Name origins and meanings have long intrigued me. Every time I think about having children, I come up with a list of potential names for them, then check the name's origins. If I had a boy, I'd like to name him Alex, which means "defender of mankind." Pretty impressive, right? Girl names are more challenging, since most are about beauty and sweetness. Nothing wrong with those qualities, but I wanted to choose a girl's name that was just as strong and bold as Alex. (Picking "Alexandra" seemed a bit of a cop-out.) So I looked up the meaning for Alicia, a name I've always loved. It means "noble, exalted nature." Not too shabby.
My interest with name origins began in fifth grade. Our teacher created an "All About Me" bulletin board, where each student would post photos of themselves and lists of their interests for one week. It also included the student's name origin, which the teacher looked up and posted for us. My classmates' names meant all kinds of wonderful things like "angel," "king," "conqueror," "beautiful one." Of course, I expected my name would be good, too. Imagine my surprise during the first day of "All About Holly" week, when I read my name meant "prickly, poisonous shrub." Guess who got teased all week long? ("Hey, Prickly!" "Stay away from Holly, she's poisonous!")
Still, I'd much rather live down a name than have to live up to one. Case in point: my friend Jessie. Most people don't know her real name, Jesus, and if I were her, I wouldn't tell, either. How on earth do you live up to "our Lord and Savior"? I suppose you can throw people off by using the Spanish pronunciation, Hay-SOOSE (though whenever I hear that name, I always want to say, "God bless you," and hand them a hanky. Culturally insensitive am I.). Then there was the guy at my college named Christian. Ironically, he's an atheist. Naturally, he went by "Chris."
Perhaps my brother, Michael Paul, has the best name combo of all. Michael means "one who resembles God." Whew, what a name to live up to! But the name Paul, which in Latin means "small or little," lightens that burden. My own personal translation of my brother's name: "one who resembles God ... a little."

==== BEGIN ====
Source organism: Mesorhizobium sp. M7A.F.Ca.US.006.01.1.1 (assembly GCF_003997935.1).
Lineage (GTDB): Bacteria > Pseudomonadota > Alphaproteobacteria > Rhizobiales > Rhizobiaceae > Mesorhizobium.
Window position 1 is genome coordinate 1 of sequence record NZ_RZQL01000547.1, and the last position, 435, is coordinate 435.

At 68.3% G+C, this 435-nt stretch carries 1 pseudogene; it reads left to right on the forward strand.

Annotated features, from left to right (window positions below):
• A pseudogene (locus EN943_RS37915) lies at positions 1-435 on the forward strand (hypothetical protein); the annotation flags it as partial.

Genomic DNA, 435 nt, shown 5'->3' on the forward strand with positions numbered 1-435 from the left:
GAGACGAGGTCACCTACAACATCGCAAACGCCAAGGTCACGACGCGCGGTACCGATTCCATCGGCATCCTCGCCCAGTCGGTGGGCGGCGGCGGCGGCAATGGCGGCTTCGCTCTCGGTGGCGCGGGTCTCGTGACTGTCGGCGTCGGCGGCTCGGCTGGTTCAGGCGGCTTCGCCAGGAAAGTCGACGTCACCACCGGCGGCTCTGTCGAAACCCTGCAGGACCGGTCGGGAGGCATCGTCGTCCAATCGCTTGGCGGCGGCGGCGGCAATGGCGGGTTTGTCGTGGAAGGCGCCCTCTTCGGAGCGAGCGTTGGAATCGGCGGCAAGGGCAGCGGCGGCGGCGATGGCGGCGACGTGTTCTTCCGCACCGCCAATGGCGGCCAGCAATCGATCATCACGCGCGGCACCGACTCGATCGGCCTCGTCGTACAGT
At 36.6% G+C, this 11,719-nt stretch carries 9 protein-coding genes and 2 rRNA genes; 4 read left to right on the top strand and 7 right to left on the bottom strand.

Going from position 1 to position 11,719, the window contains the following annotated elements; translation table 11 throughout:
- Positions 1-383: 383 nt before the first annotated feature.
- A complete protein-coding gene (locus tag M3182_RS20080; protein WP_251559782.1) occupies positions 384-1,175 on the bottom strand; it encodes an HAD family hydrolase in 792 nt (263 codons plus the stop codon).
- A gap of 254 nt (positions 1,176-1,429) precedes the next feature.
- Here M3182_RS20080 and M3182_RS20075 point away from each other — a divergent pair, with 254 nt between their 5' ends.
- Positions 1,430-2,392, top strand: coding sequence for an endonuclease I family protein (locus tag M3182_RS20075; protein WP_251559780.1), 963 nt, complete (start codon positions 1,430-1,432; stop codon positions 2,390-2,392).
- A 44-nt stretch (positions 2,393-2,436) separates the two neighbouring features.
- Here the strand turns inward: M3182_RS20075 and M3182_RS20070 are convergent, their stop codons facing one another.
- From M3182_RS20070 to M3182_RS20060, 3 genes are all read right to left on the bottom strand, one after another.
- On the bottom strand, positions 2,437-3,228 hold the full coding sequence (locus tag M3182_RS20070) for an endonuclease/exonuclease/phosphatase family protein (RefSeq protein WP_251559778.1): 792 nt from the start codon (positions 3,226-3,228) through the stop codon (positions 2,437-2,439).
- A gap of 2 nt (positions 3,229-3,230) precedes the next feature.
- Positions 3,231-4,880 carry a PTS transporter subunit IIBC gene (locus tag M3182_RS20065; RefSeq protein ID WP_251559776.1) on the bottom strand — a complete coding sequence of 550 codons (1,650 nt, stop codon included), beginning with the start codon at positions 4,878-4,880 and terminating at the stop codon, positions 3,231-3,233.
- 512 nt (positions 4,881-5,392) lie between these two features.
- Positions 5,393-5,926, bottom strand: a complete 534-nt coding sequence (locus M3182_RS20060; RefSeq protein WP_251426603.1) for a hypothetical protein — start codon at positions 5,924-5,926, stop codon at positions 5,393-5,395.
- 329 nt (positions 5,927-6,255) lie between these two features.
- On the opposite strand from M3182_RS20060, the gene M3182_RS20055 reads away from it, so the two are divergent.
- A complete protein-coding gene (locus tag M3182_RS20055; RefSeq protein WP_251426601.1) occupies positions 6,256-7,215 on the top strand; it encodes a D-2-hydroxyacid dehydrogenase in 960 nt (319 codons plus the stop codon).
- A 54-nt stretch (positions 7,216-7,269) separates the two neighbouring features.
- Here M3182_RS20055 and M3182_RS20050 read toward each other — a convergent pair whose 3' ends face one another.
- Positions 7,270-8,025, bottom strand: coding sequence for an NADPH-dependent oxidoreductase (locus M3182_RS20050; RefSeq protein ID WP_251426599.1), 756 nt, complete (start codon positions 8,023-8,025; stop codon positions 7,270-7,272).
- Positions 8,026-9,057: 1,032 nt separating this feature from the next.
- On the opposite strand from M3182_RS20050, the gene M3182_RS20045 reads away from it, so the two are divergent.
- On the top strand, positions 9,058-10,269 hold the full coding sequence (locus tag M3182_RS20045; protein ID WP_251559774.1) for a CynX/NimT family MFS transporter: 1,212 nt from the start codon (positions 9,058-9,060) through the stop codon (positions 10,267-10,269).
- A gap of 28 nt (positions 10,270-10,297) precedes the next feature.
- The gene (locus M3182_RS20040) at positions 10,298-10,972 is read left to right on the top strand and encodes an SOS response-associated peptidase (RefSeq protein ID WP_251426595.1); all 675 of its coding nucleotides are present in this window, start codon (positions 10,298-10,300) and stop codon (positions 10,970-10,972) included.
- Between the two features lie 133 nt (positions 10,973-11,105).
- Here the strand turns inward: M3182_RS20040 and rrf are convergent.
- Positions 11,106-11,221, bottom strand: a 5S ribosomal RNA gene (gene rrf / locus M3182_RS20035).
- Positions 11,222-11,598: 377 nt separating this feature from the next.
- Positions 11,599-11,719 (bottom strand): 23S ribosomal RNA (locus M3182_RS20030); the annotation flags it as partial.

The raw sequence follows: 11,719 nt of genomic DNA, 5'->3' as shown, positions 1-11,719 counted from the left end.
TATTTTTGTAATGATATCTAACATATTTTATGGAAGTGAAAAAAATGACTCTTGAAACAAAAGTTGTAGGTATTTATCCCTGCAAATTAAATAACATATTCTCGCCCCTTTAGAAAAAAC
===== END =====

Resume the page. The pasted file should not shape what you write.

At times, I'd rather label myself as a "Michael Paul" than as a "Christian." The word Christian, of course, simply means "follower of Christ." Unfortunately, I've heard plenty of other definitions: holier-than-thou, high-and-mighty, too-good-for-this-world-of-sinners. And I can understand why: It seems we Christians sometimes want to define ourselves as perfect, flawless, even sinless. We're often guilty of dividing the world between Christians and non-Christians, then proclaiming that "non-Christian" means "worthless, rejected, bad." Sometimes Christians forget that they, too, have a sinful nature. Sometimes Christians forget that they make mistakes, that they hurt others. That, even though we've accepted God's gift of forgiveness, we Christians still sin.
We also need to remember that those who aren't Christians are Michael Pauls, just like us. God made them. God loves them as deeply as you and me. They resemble God, and he wants them to know they're his kids, too.
The Christmas family from that AP story says their name keeps them in check. They are constantly reminded they're representatives of the holiday. And that reminds me I'm a representative, too--of Jesus Christ. When others define Christians as holier-than-thou, I've got to remember two things. First, they've decided on that definition because of some past event or interaction. And second, I just might be able to change their minds.
1) When is the word "Christian" a blessing to you? When is it a burden?
2) Think about your recent interactions. How might others be defining "Christian" based on how you represented Christ?
3) For fun, look up your name origin. You can use a search engine by typing your name along with "name meaning," or try http://www.thinkbabynames.com/.